Five ACC spring football questions
Just two months ago, Florida State snapped the Southeastern Conference’s dominance and won a national title.
It doesn’t seem that long ago, but there really isn’t much of an offseason in college football anymore. Spring practice has already wrapped up at Duke, but the rest of the Atlantic Coast Conference teams have either just begun spring workouts or will in the next few weeks.
Here’s a look at five questions this spring in the ACC, including a look at league newcomer Louisville (which officially becomes an ACC member in July 2014).
1. WHAT POSITION BATTLES SHOULD YOU WATCH THIS SPRING?
The quarterbacks, of course, as an overwhelming majority of the ACC teams will be starting new ones this fall. It’s a group that includes Boston College, Clemson, Georgia Tech, Louisville, Miami, North Carolina State, Pittsburgh, Virginia Tech and Wake Forest.
Three races to watch are at Clemson, Miami and Virginia Tech. Tajh Boyd leaves huge shoes to fill at Clemson, where he threw for 11,904 yards the past four years. The QB that replaces Boyd could have NFL lineage. Junior Cole Stoudt (eight career passing touchdowns, son of former NFL QB Cliff Stoudt) was Boyd’s backup but he will fight off challenges from Chad Kelly (former Bills star Jim Kelly’s nephew) and early enrollee Deshaun Watson, a Scout.com four-star prospect.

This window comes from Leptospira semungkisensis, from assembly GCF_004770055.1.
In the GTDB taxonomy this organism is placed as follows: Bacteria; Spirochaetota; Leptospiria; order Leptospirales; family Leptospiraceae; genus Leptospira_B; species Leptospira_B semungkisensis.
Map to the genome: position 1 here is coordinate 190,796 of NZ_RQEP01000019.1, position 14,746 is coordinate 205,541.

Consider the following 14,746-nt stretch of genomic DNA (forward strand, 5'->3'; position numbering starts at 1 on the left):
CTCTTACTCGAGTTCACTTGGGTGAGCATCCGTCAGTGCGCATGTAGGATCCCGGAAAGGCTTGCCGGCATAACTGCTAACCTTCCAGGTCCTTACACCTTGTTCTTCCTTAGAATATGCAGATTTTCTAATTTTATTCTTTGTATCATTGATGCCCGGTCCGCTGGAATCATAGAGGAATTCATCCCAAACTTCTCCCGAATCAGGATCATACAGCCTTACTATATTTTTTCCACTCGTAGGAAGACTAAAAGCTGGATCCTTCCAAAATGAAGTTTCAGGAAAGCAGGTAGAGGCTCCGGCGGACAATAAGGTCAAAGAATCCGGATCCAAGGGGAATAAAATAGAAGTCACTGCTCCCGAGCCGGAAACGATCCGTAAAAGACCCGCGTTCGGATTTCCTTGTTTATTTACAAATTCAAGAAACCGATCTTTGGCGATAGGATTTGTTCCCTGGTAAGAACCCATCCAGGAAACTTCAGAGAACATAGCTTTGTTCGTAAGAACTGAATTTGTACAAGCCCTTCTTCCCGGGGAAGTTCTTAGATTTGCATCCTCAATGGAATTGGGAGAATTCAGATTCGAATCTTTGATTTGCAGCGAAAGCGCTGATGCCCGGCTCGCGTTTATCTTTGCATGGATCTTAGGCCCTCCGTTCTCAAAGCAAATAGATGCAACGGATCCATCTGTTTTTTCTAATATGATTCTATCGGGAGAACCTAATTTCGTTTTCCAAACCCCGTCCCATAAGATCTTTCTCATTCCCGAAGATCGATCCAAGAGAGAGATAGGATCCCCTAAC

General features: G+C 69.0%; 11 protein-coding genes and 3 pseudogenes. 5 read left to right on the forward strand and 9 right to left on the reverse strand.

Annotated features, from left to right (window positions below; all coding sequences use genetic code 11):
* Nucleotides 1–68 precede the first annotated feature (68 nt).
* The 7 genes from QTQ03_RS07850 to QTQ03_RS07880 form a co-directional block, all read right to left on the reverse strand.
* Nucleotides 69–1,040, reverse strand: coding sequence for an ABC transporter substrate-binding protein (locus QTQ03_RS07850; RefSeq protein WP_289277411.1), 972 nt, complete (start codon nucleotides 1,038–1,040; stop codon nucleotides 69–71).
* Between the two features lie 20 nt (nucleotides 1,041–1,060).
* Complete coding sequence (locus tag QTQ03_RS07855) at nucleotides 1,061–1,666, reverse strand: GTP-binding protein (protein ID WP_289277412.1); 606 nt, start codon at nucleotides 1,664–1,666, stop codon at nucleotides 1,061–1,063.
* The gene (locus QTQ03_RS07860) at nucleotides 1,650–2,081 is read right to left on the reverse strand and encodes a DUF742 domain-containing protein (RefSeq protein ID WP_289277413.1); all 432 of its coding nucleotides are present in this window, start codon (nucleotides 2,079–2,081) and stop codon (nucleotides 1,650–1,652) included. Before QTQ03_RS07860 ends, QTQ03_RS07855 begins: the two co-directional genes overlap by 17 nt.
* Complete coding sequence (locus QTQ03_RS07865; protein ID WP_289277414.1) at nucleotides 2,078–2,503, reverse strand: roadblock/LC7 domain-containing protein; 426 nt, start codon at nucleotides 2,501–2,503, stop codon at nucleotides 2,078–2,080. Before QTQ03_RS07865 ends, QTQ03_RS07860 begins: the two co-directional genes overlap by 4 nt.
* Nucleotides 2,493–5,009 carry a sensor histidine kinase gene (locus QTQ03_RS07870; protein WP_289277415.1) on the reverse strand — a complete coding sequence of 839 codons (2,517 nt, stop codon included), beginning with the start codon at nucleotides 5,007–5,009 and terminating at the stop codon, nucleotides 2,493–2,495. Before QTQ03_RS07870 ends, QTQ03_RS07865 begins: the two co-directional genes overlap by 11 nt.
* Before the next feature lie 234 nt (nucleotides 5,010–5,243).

Stephen Morris never developed into a star at Miami, where he was injured and suffered from inconsistency despite throwing for 3,000 yards the past two seasons. Ryan Williams started 10 games at Memphis before transferring to Miami, and his experience could be the difference in the race. But sophomore Gray Crow and heralded reshirt freshman Kevin Olsen (younger brother of Carolina Panthers tight end Greg Olsen) are both in the mix this spring.
With the graduation of enigmatic Logan Thomas at Virginia Tech, the Hokies will choose between senior Mark Leal, redshirt freshman Brenden Motley or early enrollee Andrew Ford. Leal completed 15 of 29 passes for two interceptions as a backup last season.
A pair of transfers from the University of Florida could be big factors in the ACC in 2014. Jacoby Brissett sat out 2013 but has already been named N.C. State’s starter by coach Dave Doeren, while Tyler Murphy graduated and has enrolled at Boston College. Murphy was the fill-in starter after Jeff Driskel was injured, throwing for 1,216 yards, six touchdowns and five interceptions.
2. ARE THE DARK DAYS IN THE REAR-VIEW MIRROR AT MIAMI?
The NCAA investigation is done. Now Miami coach Al Golden can focus on football, but he certainly has plenty of issues as he tries to revive the program.
Beyond finding a new starter at quarterback, Golden’s priority is to shore up the defense. Miami was 65th in scoring defense (26.8 points per game) and 116th in total defense (486.4 yards per game) in 2013. And this follows up a 2012 season in which the Hurricanes gave up 30 points per game. But Miami should be better this fall, especially after defensive end Anthony Chickillo and linebacker Denzel Perryman opted to return for their senior seasons.